The man who flew the flag featured in this post and who was willing to die for his national flag during the American Civil War believed slavery was evil, and he said so in no uncertain terms before the War. Members of his family had been against slavery for generations and were among the first Americans to free their slaves in large numbers, as early as the late 1700’s. They had discussed the evils of slavery at the time of the nation’s founding. The conversation had never stopped.

Great Britain was leading the world toward abolition.

Even with a significant free black population, his home state Virginia had chosen years earlier in a close vote to maintain slavery due largely, or at least in significant part, to fear caused by recent and severe slave uprisings. Some Southerners simply felt trapped. The man who flew the flag above knew, lived, and fully understood the tragedy of Southerners fighting “subjugation” between 1861 and 1865 with slaves in their midst. To him, it was extremely painful.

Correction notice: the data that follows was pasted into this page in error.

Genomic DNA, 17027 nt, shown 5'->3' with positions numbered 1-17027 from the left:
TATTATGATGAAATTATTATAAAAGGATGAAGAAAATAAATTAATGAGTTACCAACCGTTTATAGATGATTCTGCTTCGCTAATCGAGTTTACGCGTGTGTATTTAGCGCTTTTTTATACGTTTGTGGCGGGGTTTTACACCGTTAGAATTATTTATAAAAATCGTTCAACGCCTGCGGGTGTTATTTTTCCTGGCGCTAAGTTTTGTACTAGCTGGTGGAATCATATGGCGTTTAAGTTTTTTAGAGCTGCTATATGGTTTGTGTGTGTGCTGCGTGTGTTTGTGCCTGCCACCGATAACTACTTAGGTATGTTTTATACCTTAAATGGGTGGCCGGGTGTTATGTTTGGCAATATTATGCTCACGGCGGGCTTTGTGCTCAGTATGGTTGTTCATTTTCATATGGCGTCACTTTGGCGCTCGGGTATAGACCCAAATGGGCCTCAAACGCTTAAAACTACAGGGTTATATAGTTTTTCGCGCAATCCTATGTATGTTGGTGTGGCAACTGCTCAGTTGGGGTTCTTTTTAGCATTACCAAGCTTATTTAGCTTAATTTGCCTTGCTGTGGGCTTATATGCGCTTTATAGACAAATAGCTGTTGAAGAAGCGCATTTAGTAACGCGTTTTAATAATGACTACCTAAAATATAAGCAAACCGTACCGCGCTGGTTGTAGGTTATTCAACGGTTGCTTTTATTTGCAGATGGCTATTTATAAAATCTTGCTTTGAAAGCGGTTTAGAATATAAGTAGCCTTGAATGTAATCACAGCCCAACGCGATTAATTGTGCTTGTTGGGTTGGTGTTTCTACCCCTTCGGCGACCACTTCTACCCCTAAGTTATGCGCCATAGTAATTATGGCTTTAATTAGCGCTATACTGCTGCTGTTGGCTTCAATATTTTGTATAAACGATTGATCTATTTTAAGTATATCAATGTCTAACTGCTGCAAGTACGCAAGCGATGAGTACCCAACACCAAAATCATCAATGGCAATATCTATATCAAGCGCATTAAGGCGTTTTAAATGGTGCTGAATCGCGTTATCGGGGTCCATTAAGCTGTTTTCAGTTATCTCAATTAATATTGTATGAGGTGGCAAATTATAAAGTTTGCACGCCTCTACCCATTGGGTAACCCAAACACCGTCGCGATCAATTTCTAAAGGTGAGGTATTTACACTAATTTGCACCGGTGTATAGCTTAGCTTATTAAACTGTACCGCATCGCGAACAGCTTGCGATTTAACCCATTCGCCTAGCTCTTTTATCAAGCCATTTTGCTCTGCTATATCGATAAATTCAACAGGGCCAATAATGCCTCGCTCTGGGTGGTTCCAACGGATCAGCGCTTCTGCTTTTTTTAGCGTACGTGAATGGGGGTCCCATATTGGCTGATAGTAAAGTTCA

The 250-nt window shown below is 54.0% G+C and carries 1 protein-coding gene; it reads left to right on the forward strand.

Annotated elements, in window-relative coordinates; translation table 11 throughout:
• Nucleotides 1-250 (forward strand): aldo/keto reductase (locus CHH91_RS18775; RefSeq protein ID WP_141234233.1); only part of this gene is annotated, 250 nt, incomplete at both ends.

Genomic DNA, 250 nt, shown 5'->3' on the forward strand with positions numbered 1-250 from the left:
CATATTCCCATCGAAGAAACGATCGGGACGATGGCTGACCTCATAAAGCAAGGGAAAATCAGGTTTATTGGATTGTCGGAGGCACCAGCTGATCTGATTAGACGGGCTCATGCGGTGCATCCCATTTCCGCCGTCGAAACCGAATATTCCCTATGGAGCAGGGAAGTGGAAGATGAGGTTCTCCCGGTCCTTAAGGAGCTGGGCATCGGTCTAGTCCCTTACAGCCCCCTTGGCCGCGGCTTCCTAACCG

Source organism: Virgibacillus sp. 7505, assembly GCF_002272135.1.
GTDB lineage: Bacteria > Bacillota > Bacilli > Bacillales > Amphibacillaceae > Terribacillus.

When the War opened he saw himself in a binary situation where honor or duty required him to make a choice. He had been a military man all his life and was a recognized leader. No doubt, emotion played a larger role than a man who had always prided himself on reason would have admitted. He did make a choice, and he gave his subsequent effort his best. He always hoped for the best.

As anyone today would agree, life doesn’t always offer neat and tidy solutions to every problem; yet, we all need to keep living.

Welcome to life, Friends. Some things never change. Even in our relatively cushy times, life’s all at once beyond beautiful and terrifying.      

The flag shown here is RE Lee’s Camp Flag – the one he flew near his tent away from the battlefield. The flag’s stars in the upper left are said to represent the Old Testament’s Arch of the Covenant or the Bread of Life, signifying a spiritual approach to life. It’s believed his wife, Mary Custis Lee, George Washington’s step great-grand daughter, and his own daughters made it for him. In the mid-1800’s perhaps most Americans were completely familiar with the Old and New Testaments and presumed such knowledge in communication.

To many in the South today and across the America, more than ever, General Lee remains a person, not a symbol or uniform. We will grant him that, knowing we’re all deeply flawed. We think it’s a good idea to grant the same to each other; we were taught this as children.